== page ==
Re[2]: Accessibility

     I know everyone's experiences may vary, but I was completely surprised 
     a few months ago by our stats.  Lynx ranked up there somewhere in the 
     top ten browser types, way over the numbers below.  I still use it 
     from time to time, especially over telnet when I can't be bothered to 
     start up a heavy GUI.  I also like to validate with it since it covers 
     both text-based browsers AND the many people who browse with images 
     Just as GUI browsers serve us, Lynx has been serving non-GUI's for a 
     long time, and IMHO doing a helluva job.
     I don't want to start any wars or "I see.0005%""No I get %10", what's 
     the point?Lynx does its job very well.  It needs to try to catch up 
     somewhat in certain areas but I think they are rather challenging 
     ones.  We are talking about implementing graphical organizational 
     devices in an extremely limited environment.
     I also see Lynx as providing us with a rather solid foothold in HTML's 
     portability.  Keeps us from using AVI's as links and reminds us to use 
     ALT when we do :)  By keeping a path for Lynx users, we help keep the 
     path open to those with disabilities as well as automated processes.
     with that in mind, Lynx will never be obsolete, and yes, I do play 
     with Linux withOUT xwindows :P
     let's not lump all browsers together and start tossing some variations 
     away.  Lynx will always have one feature that Netscape and IE will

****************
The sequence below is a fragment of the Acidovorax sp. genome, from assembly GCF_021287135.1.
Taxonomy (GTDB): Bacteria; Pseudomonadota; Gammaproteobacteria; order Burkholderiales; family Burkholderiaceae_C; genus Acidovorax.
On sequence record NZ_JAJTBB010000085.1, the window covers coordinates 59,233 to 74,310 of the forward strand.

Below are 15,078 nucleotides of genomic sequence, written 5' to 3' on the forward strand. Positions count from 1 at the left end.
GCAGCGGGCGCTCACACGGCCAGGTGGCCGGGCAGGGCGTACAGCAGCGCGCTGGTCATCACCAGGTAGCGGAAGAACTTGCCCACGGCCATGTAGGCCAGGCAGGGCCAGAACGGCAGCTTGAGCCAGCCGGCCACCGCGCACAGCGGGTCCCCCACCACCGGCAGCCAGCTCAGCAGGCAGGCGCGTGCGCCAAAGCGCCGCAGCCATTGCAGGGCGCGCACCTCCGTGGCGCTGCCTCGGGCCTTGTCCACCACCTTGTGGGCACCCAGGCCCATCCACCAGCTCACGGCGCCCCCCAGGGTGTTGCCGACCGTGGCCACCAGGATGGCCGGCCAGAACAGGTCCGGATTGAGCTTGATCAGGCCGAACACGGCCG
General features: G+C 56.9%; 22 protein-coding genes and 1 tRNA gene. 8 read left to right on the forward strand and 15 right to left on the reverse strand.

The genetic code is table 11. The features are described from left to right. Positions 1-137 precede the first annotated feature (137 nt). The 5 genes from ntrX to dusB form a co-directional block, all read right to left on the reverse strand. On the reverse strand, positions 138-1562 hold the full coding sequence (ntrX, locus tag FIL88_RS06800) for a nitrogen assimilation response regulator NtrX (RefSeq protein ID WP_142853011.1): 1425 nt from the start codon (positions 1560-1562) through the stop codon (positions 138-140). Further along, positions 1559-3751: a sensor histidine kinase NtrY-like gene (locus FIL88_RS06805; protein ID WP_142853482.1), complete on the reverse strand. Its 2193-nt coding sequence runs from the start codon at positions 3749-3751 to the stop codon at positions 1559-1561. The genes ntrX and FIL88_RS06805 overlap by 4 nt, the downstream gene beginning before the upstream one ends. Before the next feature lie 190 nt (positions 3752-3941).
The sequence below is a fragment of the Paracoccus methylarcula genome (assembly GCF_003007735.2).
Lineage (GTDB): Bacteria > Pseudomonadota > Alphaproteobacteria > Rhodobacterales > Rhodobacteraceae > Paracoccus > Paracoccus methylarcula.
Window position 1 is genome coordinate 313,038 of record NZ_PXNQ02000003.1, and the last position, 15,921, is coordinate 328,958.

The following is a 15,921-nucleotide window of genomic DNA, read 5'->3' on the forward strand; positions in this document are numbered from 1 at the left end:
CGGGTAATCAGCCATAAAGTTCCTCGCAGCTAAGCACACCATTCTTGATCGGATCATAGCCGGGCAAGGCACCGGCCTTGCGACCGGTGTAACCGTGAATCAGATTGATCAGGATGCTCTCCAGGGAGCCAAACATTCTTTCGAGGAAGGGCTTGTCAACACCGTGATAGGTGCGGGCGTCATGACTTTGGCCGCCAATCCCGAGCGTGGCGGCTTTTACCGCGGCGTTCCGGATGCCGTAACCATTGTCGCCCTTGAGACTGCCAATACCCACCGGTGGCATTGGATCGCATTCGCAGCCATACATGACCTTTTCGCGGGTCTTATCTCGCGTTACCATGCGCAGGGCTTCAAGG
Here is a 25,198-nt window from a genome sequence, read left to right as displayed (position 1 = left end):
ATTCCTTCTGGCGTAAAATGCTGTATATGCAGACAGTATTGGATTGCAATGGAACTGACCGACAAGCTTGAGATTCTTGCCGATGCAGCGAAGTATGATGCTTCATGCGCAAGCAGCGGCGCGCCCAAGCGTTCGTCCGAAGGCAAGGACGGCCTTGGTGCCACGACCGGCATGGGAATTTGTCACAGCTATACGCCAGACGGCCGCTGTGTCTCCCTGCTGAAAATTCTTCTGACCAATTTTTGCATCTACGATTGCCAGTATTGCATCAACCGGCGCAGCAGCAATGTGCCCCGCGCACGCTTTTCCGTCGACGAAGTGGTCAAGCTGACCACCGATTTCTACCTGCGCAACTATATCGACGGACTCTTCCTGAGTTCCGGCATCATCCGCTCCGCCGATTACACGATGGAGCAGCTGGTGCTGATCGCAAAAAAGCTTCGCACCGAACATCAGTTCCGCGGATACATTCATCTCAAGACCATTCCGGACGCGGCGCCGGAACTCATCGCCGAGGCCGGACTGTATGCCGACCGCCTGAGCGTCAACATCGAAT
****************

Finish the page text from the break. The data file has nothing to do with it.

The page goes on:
NEVER have, it will work through a telnet or shell!  If you're then 
     going to tell me that those are obsolete, well....

On Tue, 2 Jul 1996, Ka-Ping Yee wrote:
> Chris Serflek wrote:
> > 
> > You are correct.  We do have many keyboard shortcuts, but saying "first" 
> > is ignoring early browsers like Lynx.
> Careful.  Lynx is not "early" in the sense of "ancient";
> it is currently used in many, many places, and development 
> continues.
Don't fool yourself. Lynx has been losing market share ever since Mosaic 
came out. My numbers currently put it at around one percent of the market 
- and still falling. This is *after* correcting for the bias of graphics 
on hit counts - before the correction lynx is down to one-sixth of a 
percent. For the record - NCSA Mosaic is doing even worse - it is down to 
a mere one-half of a percentage point even though it does support 
graphics. I suspect that outside the .edu domain it is much lower than 
even that (you can see a bias in the .edu domain towards NCSA servers too 
- com domains use Apache at nearly the 39% level while edu domains use it 
at a mere 12%). I would make a heavy bet that outside of the edu domains 
lynx is below one tenth of one percent. I'll collect some numbers to 
verify that. 
What lynx needs more than *anything* else right now is table support - 
because many people have ceased to even consider how a non-table browser 
will render something. As long as the concensus of lynx-dev is represented 
by <URL:>, lynx will 
remain below the minumum feature level for me to even worry about. Even 
_AOL_ supports tables now. 
Without tables - lynx *is* obsolete (which is what I think you actually 
meant when you said 'ancient'). 
Benjamin Franz

Received on Tuesday, 2 July 1996 18:27:41 UTC